Apparently Google (Nasdaq: GOOG) got a deal it couldn't refuse: an offer to purchase Provo, Utah's municipal fiber system for $1 to bring Google Fiber to the city.
According to media reports, including Tom's Hardware reporter Jane McEntegart, Google agreed to purchase the iProvo municipal network for $1. In exchange, among other things, the search-engine-turned-service provider will offer residents free basic Internet service after an initial $30 connection fee, said a story in redOrbit.
The city-owned iProvo network, valued in the redOrbit article at $39 million, never seemed to reach its full potential. It was sold to Google for a buck "for legal reasons," Android Community's Cory Gunther told the publication.
Google itself is expecting to do much better with the network, according to Kevin Lu, general manager of Google Fiber, writing in a corporate blog.
"As part of the acquisition we would commit to upgrade the network to gigabit technology and finish network construction so that every home along the existing iProvo network would have the opportunity to connect to Google Fiber," Lu wrote.
The agreement with city fathers isn't finalized yet, but, once it is, "we intend to begin the network upgrades as soon as the closing conditions are satisfied and the deal is closed," Lu wrote.
In Provo, Google sees an opportunity to extend a broadband vision that, for whatever reason, was never fully realized between 2004 and 2011 when the city started looking for a partner to acquire and complete the network.
"We're committed to keeping their vision alive, and, if the deal is approved and the acquisition closes, we'd offer our free Internet service (5 Mbps speeds) to every home along the existing Provo network for a $30 activation fee and no monthly charge for at least seven years," Lu wrote. "We would also offer Google Fiber gigabit Ethernet … and the option for Google Fiber TV service … and "provide free gigabit Internet service to 25 local public institutions like schools, hospitals and libraries."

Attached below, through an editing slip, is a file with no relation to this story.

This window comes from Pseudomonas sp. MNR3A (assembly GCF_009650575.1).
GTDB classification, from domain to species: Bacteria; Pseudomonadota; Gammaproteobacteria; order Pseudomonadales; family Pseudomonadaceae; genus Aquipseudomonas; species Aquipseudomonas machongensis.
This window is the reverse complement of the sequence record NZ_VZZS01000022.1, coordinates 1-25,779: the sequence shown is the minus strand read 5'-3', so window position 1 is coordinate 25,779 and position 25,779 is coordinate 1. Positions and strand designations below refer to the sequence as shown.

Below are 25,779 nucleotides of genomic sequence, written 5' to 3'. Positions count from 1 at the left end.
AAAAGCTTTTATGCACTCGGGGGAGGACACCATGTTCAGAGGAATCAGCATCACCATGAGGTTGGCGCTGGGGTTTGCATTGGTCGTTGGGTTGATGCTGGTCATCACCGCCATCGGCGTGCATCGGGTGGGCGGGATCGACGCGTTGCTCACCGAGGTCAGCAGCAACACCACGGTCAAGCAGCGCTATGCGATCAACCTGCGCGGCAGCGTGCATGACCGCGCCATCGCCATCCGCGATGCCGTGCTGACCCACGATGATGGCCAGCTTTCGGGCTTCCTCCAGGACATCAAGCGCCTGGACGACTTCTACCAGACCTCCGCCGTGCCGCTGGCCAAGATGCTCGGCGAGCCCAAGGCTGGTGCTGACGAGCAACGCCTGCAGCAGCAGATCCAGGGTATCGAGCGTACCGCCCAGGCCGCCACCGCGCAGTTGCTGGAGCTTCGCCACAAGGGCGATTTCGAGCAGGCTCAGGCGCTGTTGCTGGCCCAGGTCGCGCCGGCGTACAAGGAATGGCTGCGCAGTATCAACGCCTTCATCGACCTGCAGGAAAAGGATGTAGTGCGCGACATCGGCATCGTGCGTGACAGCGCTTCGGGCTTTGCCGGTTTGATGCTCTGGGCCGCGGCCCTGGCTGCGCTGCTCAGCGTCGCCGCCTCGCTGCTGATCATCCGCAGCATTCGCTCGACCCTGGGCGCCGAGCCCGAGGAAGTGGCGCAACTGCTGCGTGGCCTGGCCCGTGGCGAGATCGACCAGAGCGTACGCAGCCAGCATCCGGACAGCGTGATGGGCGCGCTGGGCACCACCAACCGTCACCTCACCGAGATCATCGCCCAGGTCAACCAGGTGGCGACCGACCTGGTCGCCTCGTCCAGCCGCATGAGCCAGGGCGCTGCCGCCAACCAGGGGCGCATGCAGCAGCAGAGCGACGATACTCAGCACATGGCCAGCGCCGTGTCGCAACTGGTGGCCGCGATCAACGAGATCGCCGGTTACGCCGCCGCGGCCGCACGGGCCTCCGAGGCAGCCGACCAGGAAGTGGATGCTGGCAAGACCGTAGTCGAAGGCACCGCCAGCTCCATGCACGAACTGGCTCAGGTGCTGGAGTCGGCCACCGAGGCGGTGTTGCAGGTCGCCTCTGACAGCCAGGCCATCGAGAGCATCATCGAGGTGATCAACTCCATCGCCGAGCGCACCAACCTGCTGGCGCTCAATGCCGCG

The proposed acquisition and network expansion came replete with the same questions that have dogged every Google Fiber rollout (Kansas City, Kan., and Austin, Texas, being the other two).
Peter Kafka, of AllThingsD asked the primary two: What is Google planning to do, and what is Google planning to spend?
His suggestions are that Provo is "a sandbox for Google … literally trying to figure out what goes into offering that kind of speed, and what happens when customers take advantage of it."
He also throws aside skepticism and suggests that Google could really be intent on "wiring a big swath of the country" because, simply put, Google can "afford just about anything."
Whatever the reason, it appears, city fathers' blessings in hand, Google has quickly added a third city to its Google Fiber play.
Google Fiber to buy iProvo network, upgrade Utah city to 1 Gbps
Is municipal broadband worth the cost?
Google, AT&T promise high-speed race in Austin